May 1, 2019
On February 2, AIA Trustees Sarah Parcak and Josh Gates joined guests in Los Angeles to speak about their shared passion for archaeological discovery and exploration. Parcak is a professor at the University of Alabama at Birmingham, a National Geographic Society Archaeology Fellow, winner of the 2016 $1 million TED Prize, and founder of GlobalXplorer°. Gates is a member of the Explorers Club and host and co-executive producer of Expedition Unknown (Discovery) and Legendary Locations (Travel Channel).
Despite a rainy evening threatening to keep people home, almost 300 archaeology enthusiasts of all ages from across the United States—and even some from outside the country—attended the lively exchange between Parcak and Gates. The two presenters touched on a variety of topics ranging from their own experiences in the field to the use of technology in archaeology. Both also spoke to the importance of the human story in all its forms and about their efforts to make archaeology more accessible to the public. The event was extremely well received, and the AIA wishes to thank all those who gathered for the evening.
Sponsored by Discovery, with special thanks to: AIA Trustees Joshua Gates and Sarah Parcak AIA Trustees Elizabeth M. Greene, Barbara Meyer, and Thomas Sienkewicz
Lynn Dodd, Professor, University of Southern California
Valeri Vasquez, Bovard Auditorium
Each year the AIA awards a variety of grants to support archaeological research and site preservation. We are pleased to announce our most recent winners.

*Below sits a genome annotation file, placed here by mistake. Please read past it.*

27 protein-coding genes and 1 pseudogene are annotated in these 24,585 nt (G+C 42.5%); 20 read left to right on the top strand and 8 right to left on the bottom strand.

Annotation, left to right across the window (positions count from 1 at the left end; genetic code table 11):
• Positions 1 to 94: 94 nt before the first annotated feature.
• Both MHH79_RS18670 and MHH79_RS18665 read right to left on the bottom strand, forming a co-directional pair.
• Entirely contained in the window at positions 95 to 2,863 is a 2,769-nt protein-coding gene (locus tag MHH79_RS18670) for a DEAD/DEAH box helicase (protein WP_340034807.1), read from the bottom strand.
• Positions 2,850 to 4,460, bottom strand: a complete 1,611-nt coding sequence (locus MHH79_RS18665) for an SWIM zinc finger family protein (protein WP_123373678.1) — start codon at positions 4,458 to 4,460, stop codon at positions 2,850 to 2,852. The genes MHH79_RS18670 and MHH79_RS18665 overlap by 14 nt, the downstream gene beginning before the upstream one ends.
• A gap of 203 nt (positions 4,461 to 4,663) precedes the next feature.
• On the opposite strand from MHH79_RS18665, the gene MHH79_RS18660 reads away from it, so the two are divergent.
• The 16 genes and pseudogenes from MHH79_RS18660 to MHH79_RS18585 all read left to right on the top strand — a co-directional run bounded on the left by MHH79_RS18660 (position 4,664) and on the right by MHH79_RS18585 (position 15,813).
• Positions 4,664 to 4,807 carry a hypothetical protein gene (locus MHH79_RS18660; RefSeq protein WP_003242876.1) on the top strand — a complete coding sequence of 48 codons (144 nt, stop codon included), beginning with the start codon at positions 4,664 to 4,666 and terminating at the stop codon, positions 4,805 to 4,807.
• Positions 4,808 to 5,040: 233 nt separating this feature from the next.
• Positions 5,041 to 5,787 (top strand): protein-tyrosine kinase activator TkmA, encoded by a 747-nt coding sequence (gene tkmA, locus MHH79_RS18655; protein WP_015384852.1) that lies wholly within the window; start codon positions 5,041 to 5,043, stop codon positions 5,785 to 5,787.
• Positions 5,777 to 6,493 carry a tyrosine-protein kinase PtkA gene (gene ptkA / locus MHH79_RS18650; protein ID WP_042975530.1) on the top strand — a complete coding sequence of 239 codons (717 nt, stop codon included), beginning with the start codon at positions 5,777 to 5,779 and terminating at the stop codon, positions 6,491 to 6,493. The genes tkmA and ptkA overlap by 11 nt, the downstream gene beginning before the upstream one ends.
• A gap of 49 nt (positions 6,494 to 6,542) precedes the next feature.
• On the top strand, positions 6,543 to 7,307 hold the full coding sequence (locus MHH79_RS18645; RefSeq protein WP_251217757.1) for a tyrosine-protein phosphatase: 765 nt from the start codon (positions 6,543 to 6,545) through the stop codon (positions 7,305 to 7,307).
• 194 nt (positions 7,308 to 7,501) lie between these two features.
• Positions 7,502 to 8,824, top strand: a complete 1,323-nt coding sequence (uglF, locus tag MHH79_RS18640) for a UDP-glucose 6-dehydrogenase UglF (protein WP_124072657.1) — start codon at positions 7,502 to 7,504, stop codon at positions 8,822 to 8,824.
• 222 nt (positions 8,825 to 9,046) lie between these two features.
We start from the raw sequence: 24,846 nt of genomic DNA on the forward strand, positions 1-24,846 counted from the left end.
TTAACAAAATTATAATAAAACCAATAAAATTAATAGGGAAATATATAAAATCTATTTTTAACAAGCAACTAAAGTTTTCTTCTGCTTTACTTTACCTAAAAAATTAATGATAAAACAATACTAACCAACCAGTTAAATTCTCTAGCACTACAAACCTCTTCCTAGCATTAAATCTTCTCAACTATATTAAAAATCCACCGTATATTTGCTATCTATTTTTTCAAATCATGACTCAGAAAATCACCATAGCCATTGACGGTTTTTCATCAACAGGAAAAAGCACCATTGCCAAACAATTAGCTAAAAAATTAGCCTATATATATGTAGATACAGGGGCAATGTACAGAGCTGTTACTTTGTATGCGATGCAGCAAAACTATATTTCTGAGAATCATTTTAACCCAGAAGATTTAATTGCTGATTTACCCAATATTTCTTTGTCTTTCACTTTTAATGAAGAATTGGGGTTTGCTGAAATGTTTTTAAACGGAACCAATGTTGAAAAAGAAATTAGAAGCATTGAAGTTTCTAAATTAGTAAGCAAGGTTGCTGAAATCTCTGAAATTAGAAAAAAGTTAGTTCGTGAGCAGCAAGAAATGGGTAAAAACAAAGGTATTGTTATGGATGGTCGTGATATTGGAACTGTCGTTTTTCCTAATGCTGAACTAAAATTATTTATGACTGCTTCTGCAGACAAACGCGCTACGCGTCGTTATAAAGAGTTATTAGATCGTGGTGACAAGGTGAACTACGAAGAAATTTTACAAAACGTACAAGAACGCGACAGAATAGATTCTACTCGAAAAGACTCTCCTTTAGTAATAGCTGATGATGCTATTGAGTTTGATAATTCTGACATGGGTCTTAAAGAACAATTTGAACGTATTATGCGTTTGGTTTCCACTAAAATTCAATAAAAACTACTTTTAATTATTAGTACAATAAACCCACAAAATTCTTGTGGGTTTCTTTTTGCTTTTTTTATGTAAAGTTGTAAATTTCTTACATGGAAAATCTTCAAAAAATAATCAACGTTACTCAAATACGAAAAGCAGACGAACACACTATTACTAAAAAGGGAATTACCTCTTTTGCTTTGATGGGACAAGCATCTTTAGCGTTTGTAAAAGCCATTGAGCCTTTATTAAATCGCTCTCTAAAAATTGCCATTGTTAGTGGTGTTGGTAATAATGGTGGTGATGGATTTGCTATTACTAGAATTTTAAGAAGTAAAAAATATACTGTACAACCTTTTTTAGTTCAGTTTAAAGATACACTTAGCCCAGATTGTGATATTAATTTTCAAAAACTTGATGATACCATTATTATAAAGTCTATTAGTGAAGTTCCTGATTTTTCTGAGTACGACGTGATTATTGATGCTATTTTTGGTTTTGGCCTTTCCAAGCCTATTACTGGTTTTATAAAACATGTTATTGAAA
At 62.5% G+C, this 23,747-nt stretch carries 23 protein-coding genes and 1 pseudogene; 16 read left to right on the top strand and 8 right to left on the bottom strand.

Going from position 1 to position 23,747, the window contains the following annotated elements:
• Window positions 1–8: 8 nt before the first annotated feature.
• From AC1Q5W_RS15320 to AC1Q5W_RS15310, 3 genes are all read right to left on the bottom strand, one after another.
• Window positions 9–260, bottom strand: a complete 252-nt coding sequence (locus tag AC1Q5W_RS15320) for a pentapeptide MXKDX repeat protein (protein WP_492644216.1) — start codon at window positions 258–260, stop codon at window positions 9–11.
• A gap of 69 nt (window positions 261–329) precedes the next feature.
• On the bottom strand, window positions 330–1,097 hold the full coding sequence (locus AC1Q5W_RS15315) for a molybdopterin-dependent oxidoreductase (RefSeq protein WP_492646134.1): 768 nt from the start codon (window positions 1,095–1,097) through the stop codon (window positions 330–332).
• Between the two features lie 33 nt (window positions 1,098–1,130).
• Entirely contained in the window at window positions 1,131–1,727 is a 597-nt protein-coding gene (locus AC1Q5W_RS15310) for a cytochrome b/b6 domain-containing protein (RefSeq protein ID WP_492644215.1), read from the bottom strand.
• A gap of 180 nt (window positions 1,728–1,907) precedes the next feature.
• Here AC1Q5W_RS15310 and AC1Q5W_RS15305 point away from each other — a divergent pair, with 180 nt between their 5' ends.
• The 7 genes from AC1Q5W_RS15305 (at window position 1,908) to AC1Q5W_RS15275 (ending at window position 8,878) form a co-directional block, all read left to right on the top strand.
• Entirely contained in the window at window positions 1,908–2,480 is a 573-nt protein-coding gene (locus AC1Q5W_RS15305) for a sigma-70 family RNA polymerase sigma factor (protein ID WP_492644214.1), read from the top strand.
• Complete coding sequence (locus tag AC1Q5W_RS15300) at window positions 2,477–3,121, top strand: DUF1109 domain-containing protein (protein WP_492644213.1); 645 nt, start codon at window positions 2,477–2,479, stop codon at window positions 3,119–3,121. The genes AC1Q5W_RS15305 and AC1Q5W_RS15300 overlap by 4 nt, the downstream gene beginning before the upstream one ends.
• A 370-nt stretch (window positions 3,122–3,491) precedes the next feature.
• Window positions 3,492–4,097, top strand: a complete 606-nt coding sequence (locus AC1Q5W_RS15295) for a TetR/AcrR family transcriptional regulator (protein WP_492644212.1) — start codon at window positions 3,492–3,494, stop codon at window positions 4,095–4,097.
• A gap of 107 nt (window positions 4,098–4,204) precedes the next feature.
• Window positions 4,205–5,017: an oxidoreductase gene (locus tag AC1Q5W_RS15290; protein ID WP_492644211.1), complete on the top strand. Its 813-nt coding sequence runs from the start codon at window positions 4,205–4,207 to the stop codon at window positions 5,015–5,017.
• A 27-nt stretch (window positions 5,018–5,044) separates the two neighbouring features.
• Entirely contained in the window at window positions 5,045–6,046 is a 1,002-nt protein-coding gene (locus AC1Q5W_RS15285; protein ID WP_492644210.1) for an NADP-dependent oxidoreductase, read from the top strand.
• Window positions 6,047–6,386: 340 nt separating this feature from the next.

This grant was awarded to Brian Martens, Postdoctoral Fellow in the Department of Greek and Roman Art at the Metropolitan Museum of Art. Martens will use a variety of scientific techniques to trace the sources of marble used by sculptors in Roman Athens. This research will allow Martens to reconstruct trade networks and produce a more complete picture of the creation and diffusion of art throughout the Mediterranean basin in the Roman period.
This grant was awarded to A. Khaled Abu Jayyab, Department of Near and Middle Eastern Civilizations, University of Toronto. Abu Jayyab will conduct an archaeological survey in the Middle Kura Valley, in southeastern Georgia’s Gardabani, an area that is relatively unknown in terms of archaeological research. The survey will document sites in the region using a predictive model developed by Abu Jayyab and his team.
Grants were awarded to Kim Shelton, Associate Professor and Director of the Nemea Center for Classical Archaeology at the University of California, Berkeley, and Florence Gaignerot- Driessen, Director of the Anavlochos Project of the French School at Athens and Lecturer in Archaeology at the Institut Catholique de Paris.
Shelton will explore how Mycenaean mortuary practices and ancestor worship were adopted beyond palatial sites throughout the Bronze Age by studying materials recovered from the Bronze Age cemetery at Aidonia, Greece. Gaignerot-Driessen will examine data gathered from tumuli at the Early Iron Age cemetery of Anavlochos in eastern Crete to address the topic of tumuli as emblematic monuments in Homer’s Iliad. The Anavlochos tumuli are especially significant as they are the first Cretan examples of this type of funerary construction.